In addition, both programs would need to have someone who monitored the online activities and read and responded to questions, materials and test results generated by the participants.

Even then, it would be unlikely that either program would be able to achieve the intended goals or benefits of the classroom program.

Other drawbacks to providing an asynchronous online e-learning program included:

1.   Inconsistent or non-existent access to the Internet.

2.   Unless multiple participants were working online at the same time, even chat room communication would be unavailable.

Additional drawbacks to both modes of delivery included:

  1. Participants would learn in isolation from their peers.
  2. Participants might work at their own pace, but if the training methods were not suited to their learning styles, there would be no other options for learning,
  3. While participants are in a classroom, they must be present and focused on the learning. Few individuals, whether owners, managers or staff, have the ability to work through a self-study program during work time without multiple interruptions. This assumes that work time is allowed for such activities.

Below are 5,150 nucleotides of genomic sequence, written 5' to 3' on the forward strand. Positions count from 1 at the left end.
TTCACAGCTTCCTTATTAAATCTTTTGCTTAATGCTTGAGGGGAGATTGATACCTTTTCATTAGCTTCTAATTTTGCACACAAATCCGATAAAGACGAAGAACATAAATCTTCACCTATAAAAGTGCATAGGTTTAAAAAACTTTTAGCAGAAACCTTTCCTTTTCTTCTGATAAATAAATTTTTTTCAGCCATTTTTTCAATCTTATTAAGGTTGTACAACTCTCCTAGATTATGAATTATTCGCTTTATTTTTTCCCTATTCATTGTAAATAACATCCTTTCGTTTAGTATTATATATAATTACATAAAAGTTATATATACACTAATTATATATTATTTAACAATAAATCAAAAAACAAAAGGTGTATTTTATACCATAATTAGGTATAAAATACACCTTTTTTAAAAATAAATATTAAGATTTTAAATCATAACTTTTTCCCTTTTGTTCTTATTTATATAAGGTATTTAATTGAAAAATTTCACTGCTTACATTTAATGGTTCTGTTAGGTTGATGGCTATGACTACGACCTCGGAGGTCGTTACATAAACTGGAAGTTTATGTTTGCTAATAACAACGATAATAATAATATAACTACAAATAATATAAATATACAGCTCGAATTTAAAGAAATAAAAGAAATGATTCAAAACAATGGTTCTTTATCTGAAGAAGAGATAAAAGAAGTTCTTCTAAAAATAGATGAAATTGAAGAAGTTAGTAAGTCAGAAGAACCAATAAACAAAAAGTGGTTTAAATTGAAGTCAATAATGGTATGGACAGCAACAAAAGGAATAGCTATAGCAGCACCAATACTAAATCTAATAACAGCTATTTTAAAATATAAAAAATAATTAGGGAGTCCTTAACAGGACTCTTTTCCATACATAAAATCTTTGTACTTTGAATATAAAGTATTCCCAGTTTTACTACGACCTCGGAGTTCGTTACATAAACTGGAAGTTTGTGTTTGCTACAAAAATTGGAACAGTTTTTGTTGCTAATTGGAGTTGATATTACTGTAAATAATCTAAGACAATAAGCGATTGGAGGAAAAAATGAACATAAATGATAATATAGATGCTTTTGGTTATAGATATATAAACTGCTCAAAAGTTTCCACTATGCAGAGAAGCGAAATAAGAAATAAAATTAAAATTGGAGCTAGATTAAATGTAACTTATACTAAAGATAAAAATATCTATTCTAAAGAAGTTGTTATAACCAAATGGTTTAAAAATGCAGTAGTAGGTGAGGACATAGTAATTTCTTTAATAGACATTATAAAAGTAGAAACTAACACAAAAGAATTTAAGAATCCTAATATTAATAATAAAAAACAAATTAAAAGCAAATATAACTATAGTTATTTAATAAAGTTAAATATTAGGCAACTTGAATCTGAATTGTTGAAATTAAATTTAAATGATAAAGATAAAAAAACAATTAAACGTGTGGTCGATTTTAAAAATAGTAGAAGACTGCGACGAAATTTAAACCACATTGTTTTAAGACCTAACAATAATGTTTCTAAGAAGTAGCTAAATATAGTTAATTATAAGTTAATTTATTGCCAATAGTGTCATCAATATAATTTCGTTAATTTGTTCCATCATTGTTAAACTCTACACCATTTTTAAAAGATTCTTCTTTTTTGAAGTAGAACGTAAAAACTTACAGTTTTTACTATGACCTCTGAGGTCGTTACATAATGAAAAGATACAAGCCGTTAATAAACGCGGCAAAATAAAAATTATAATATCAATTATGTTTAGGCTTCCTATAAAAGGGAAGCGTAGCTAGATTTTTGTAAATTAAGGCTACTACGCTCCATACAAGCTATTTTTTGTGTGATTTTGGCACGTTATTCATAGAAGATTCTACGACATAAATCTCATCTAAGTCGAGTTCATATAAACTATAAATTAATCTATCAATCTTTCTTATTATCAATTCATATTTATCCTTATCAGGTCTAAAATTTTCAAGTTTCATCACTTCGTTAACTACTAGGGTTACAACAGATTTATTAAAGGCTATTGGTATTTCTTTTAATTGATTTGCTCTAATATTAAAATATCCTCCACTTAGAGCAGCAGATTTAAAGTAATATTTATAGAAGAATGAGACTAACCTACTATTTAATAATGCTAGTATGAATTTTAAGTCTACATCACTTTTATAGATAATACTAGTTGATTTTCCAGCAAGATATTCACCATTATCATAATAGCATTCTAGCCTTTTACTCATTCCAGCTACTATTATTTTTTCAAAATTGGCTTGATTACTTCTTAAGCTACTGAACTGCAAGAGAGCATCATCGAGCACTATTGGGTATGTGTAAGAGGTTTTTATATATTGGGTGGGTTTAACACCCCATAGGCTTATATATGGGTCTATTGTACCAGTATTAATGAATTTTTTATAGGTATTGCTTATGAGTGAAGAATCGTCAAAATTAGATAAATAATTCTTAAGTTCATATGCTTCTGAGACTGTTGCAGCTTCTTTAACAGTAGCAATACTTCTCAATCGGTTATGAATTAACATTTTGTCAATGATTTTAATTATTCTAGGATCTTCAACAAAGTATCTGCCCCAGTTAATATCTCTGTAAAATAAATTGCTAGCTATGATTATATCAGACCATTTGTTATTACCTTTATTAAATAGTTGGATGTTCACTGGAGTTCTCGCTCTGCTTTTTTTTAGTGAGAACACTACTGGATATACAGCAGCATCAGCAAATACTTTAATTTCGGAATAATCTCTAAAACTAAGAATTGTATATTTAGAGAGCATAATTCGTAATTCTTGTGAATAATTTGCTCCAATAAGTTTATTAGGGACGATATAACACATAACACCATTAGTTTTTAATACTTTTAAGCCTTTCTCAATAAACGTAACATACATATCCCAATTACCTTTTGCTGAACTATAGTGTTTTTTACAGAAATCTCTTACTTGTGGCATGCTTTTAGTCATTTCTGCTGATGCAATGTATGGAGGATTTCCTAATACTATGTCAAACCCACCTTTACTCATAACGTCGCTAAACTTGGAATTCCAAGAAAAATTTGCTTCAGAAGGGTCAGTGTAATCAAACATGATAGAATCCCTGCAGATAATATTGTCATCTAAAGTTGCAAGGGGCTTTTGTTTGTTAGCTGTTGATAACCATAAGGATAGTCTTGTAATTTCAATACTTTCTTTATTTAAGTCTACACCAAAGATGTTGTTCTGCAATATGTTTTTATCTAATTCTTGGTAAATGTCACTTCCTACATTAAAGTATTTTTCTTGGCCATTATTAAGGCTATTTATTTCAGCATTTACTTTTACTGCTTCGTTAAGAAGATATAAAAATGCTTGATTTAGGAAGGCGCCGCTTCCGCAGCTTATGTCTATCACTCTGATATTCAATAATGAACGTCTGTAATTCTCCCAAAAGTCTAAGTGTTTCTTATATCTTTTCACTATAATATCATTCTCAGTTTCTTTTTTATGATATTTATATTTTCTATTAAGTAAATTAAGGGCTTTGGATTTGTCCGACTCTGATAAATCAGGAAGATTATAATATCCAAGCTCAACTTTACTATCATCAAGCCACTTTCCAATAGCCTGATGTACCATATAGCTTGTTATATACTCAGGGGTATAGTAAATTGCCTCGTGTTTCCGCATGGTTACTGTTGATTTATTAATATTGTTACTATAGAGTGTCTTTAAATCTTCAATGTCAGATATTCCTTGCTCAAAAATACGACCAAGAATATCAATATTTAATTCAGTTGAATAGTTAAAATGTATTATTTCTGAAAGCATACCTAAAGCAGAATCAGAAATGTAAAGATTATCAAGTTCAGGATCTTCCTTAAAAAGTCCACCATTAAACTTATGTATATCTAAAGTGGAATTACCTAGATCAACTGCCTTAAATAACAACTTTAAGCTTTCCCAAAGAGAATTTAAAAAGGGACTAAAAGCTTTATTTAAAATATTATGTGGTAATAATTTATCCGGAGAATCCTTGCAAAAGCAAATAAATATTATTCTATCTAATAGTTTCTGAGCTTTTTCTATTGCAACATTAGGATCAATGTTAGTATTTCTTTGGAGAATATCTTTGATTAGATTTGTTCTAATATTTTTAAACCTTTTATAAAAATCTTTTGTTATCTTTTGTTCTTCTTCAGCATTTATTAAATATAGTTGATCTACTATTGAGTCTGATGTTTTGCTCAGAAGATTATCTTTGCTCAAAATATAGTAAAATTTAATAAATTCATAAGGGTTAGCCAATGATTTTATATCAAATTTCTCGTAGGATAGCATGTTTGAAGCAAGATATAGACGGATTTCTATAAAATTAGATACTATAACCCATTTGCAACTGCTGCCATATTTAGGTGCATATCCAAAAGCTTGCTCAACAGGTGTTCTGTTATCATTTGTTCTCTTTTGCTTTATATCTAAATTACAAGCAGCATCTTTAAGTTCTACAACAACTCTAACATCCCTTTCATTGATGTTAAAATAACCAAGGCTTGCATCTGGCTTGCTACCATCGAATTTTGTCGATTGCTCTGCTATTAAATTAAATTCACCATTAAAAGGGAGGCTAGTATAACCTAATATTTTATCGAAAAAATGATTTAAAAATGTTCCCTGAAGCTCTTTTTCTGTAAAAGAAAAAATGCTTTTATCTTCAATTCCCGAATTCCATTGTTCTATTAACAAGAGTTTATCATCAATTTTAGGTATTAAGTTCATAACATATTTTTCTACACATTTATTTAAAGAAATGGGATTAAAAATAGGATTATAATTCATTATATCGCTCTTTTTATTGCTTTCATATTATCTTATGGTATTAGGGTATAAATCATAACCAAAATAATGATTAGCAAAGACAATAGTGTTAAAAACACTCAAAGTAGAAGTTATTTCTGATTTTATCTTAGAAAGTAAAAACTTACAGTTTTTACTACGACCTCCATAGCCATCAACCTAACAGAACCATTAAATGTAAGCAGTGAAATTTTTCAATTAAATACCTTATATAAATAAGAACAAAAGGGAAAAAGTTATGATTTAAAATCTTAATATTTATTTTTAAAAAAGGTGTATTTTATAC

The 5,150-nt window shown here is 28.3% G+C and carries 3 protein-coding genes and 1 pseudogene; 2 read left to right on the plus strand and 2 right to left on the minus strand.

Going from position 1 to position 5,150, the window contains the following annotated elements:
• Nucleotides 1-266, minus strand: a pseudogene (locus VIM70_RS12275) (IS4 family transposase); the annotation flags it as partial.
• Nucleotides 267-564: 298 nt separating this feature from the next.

4. The likelihood of participants completing the courses at home would probably not be very great, given their family obligations and other business interests- as well as the possible lack of computer access at home.
  5. Self-directed learning, either online or in a correspondence course, often gets deferred and frequently set aside, due to other time demands.

The best option that I could offer in order to make the training accessible was to house the training program on the web and make that available to any organization with onsite training capabilities. The complete program package would include: the participant materials, PowerPoint slides, and very detailed facilitator guides. It might possibly be augmented with brief training videos that explained participatory learning and modeled how to facilitate the various activities.

What do you think? Was I thinking like a dinosaur unwilling to move from my comfort zone of classroom training, or were my arguments sound?

May your learning be sweet.



I received two responses: